Archive for April, 2012

Improving Indoor Air Quality with UV Germicidal Lights?

Monday, April 30th, 2012

To improve the indoor air quality use ultraviolet germicidal lights in Portland homes to kill harmful bacteria, viruses, and toxic mold that can cause respiratory problems and other health concerns. These microorganisms spread by releasing airborne spores containing the genetic material used to create a new organism. UV lights use a wavelength of ultraviolet light to destroy the organism’s DNA, which takes away their reproductive capabilities and also kills them.

UV germicidal lights are fairly inexpensive and can be installed to work with your existing forced air HVAC system. They are typically used in tandem with either an electronic or mechanical air cleaner. While air cleaners can filter pollen and other irritants, UV germicidal lights destroy the viruses and mold spores once these pollutants have been trapped by the air cleaner. After the air has been filtered through your HVAC, it will circulate more easily through system and increase the efficiency of the unit. In addition, UV lights are useful in killing hidden mold growth, which can only be detected by special thermal imaging equipment.

Homeowners with particularly chronic allergy problems or extremely poor indoor air quality choose to install both types of air cleaners, in addition to a UV light, for the ultimate protection from indoor air pollutants—from bacteria to pet dander.  If your home lacks adequate ventilation, or if you are unable to control the source of common pollutants, you might benefit greatly by installing UV germicidal lights. Poor indoor air circulation can exacerbate the spread of harmful microorganisms, so make sure you have proper ventilation if you don’t have UV lights in your home.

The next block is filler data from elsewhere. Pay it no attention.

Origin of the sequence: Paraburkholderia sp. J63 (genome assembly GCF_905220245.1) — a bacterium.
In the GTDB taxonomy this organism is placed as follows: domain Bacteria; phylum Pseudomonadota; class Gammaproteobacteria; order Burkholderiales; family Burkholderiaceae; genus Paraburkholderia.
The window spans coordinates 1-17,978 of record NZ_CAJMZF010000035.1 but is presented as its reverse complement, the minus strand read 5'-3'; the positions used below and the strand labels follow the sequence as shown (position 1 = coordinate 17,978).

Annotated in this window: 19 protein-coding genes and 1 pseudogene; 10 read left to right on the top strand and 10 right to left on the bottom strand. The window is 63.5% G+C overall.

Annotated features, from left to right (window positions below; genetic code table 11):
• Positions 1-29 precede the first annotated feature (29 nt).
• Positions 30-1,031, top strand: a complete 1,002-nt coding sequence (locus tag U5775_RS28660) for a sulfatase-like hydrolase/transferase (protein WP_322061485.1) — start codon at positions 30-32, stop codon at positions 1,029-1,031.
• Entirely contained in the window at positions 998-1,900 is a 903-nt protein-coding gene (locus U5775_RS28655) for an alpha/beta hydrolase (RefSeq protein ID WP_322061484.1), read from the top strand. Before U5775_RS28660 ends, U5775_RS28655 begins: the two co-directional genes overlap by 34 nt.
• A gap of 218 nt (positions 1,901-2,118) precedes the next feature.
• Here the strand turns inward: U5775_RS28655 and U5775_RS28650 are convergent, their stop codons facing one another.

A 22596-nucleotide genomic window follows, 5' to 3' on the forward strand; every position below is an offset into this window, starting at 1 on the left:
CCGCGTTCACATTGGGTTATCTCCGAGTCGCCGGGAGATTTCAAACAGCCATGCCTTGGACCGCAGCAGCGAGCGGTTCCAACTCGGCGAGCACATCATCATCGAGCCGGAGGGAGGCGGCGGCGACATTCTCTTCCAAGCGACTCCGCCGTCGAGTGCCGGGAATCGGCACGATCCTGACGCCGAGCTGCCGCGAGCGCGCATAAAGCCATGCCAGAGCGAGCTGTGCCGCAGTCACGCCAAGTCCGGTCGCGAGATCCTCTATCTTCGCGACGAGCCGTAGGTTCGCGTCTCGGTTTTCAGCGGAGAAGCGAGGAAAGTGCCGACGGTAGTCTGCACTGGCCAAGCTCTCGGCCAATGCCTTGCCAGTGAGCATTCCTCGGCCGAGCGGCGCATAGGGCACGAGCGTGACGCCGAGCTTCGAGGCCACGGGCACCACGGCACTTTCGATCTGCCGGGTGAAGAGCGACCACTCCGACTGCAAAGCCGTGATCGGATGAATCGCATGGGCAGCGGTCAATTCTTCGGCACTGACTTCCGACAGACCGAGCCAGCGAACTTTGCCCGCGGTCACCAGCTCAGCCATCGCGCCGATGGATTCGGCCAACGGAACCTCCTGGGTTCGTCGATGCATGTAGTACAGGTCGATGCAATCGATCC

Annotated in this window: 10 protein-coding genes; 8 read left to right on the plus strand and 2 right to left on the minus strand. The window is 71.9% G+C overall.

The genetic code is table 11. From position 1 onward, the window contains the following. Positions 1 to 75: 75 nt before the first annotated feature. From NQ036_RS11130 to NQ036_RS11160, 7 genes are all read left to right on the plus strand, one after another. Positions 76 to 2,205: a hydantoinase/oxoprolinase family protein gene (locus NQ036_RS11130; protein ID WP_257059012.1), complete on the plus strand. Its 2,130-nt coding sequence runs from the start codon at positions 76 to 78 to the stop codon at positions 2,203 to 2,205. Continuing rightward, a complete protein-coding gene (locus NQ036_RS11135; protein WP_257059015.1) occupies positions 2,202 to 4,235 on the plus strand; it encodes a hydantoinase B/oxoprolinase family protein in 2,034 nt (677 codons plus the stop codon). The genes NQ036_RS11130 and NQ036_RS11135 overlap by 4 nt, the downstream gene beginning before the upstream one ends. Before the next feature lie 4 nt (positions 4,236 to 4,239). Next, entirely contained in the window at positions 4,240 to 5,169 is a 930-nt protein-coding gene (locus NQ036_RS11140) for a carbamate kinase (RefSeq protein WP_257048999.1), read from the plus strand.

UV germicidal lights have also been used to filter tap water because they are more reliable and easier to install than other water treatment systems. However, they are typically used to provide cleaner indoor air quality.

Call Clean Air Act if you have questions or concerns about the quality of the air inside your Portland home.